[TL; DR: don’t even bother with it in most cases. Likely the only way to get effective service in Hong Kong lies in Article 10.]

In 1997, Hong Kong ceased to be an outpost of the waning British Empire and returned to Chinese control for the first time since the Opium Wars early in the reign of Queen Victoria (1842, in case you’re curious).

At the time of the handover, China recognized the practicality of maintaining the British way of doing things– for at least a little while– and as of this writing, Hong Kong is still designated as a Special Administrative Region of the People’s Republic of China. It still has an ostensibly independent local government and common law courts, it has kept its own currency (the HK dollar), and its affairs are still conducted in the English language. China has also maintained the British mechanism of the Hague Service Convention in Hong Kong– allowing service by mail (Article 10(a)), service at the direction of a solicitor (Article 10(b)), or service at the direction of its Hague Central Authority (Article 5).

Now, setting aside my arguments against service by mail– it’s just a bad idea– – I now have to conclude that Article 5 is even more likely to fail. About a decade ago, the Central Authority began rejecting requests for service of pleadings that failed to properly distinguish Hong Kong from sovereign states. In 2016’s Service of Process in Hong Kong means Hong Kong, CHINA, I wrote:

Simple practice tip: if your defendant is located in Hong Kong, be sure to refer to the jurisdiction as Hong Kong, China or, alternatively, Hong Kong S.A.R. (shorthand for “Special Administrative Region”).  Any request which refers to Hong Kong in isolation, and is submitted to the Hong Kong Central Authority for the Hague Service Convention, will be rejected as a matter of course.  Hong Kong government officials are particularly wary of showing any offense to the government in Beijing, and they insist on this nomenclature out of abundance of caution.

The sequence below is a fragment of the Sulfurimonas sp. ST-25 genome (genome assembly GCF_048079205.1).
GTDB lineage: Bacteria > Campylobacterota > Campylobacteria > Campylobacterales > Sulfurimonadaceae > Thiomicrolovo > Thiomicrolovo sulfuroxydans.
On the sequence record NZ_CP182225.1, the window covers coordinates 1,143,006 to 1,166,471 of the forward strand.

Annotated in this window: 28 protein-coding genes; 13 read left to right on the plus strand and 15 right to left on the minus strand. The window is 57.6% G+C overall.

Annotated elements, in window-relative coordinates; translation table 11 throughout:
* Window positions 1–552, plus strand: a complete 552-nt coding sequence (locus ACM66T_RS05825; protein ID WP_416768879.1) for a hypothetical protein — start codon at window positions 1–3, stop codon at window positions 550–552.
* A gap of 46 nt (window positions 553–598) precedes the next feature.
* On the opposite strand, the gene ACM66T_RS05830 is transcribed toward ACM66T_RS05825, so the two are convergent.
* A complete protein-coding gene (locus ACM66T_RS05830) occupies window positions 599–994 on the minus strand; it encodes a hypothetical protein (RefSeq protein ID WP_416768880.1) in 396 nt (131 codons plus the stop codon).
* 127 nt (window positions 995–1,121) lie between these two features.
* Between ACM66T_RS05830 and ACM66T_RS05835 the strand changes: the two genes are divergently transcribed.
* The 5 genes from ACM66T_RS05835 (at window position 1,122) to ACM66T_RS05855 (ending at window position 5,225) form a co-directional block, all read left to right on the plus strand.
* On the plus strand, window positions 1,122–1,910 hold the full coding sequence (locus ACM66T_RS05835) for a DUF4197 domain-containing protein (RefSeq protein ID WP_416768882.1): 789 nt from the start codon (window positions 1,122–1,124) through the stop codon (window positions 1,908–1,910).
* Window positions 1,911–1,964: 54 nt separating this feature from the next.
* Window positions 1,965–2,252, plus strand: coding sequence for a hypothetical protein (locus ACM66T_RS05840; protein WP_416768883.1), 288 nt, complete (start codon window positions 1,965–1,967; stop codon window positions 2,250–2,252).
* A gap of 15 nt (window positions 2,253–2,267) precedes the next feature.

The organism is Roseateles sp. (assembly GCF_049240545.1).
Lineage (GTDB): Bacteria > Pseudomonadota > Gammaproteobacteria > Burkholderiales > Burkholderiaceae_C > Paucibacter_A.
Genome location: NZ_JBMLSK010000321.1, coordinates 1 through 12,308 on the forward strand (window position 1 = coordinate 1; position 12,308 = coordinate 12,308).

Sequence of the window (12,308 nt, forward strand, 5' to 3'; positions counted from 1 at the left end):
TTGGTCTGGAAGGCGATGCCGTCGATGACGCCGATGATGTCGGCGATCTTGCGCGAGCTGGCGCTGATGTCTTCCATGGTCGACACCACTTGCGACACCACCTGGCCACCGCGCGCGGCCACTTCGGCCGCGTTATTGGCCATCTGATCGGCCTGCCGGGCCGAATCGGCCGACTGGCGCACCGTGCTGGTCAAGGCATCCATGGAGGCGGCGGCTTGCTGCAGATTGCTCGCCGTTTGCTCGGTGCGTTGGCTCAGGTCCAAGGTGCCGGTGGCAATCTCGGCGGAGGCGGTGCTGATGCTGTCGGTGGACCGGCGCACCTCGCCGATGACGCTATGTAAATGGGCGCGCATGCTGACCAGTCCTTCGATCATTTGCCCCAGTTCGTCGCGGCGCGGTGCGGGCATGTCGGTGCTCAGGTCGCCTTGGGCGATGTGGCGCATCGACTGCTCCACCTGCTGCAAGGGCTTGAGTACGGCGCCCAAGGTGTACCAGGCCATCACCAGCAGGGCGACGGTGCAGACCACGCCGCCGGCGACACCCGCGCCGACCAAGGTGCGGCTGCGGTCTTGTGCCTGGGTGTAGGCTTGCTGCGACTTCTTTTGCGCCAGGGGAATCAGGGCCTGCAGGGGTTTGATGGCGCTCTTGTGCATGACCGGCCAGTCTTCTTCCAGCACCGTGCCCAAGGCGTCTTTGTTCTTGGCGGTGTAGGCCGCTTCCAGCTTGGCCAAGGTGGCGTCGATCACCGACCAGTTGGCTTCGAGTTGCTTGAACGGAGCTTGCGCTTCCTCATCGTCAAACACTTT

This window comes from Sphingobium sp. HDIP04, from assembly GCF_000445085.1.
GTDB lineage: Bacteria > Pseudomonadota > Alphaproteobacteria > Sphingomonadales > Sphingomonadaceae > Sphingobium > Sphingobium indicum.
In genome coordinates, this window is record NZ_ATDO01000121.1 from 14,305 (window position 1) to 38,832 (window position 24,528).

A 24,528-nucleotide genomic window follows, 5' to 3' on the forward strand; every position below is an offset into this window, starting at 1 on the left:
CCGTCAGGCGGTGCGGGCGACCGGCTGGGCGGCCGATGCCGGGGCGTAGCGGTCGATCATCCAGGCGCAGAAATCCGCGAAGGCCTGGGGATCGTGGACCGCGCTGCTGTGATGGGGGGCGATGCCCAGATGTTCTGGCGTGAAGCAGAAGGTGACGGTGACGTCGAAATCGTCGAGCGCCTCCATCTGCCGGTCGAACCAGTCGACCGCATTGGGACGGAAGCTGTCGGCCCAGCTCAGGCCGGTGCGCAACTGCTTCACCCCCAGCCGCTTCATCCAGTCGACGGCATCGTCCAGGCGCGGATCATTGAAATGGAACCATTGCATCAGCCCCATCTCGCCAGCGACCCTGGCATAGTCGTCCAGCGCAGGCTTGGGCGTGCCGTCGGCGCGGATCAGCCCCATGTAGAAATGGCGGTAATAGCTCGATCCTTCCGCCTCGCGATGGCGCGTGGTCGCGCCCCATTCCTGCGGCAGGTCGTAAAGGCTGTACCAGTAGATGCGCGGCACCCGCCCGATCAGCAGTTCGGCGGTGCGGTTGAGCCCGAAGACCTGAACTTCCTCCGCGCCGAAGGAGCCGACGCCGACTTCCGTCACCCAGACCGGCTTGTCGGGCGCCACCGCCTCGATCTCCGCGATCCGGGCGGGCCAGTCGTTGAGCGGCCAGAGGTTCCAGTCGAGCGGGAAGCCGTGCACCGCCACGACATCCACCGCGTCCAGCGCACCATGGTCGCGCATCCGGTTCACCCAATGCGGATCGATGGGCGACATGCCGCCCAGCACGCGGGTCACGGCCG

That seemed perfectly reasonable, and not at all difficult to head off in the drafting phase of a lawsuit. But in 2020, they started applying the same scrutiny to exhibits— which cannot be amended– rendering all but the barest of complaints impossible to serve pursuant to Article 5. Even those bare complaints (without exhibits, with very careful diligence to include the S.A.R. designation) are now problematic too. Last week, I got this:

Tons of fun built into that. I initially thought, based on their regular acceptance of the S.A.R. designation without reference to China, that there was something missing in what I sent in. Did I screw up? Did my client goof something up despite my advice? Did I miss their goof? Nope. I didn’t miss anything and my client didn’t goof up.

For the “examples flagged” bit, with handwritten corrections (identifiers redacted), see the following from the description of the defendants in the complaint:

I was astounded. “Hong Kong S.A.R.” alone is now insufficient. It now must be Hong Kong, SAR, China. [I can’t say whether just Hong Kong, China— omitting SAR– would suffice.]

If the Central Authority rejects such omissions in pleadings and exhibits in the first place, how is a letter explaining why changes can’t be made going to remedy anything? This new basis for rejection renders Article 5 service all but impossible, so I strongly urge my colleagues to not even try. Of course it costs more, but the only truly viable option now is Article 10(b). In Hong Kong, service can be effected at the direction of a solicitor.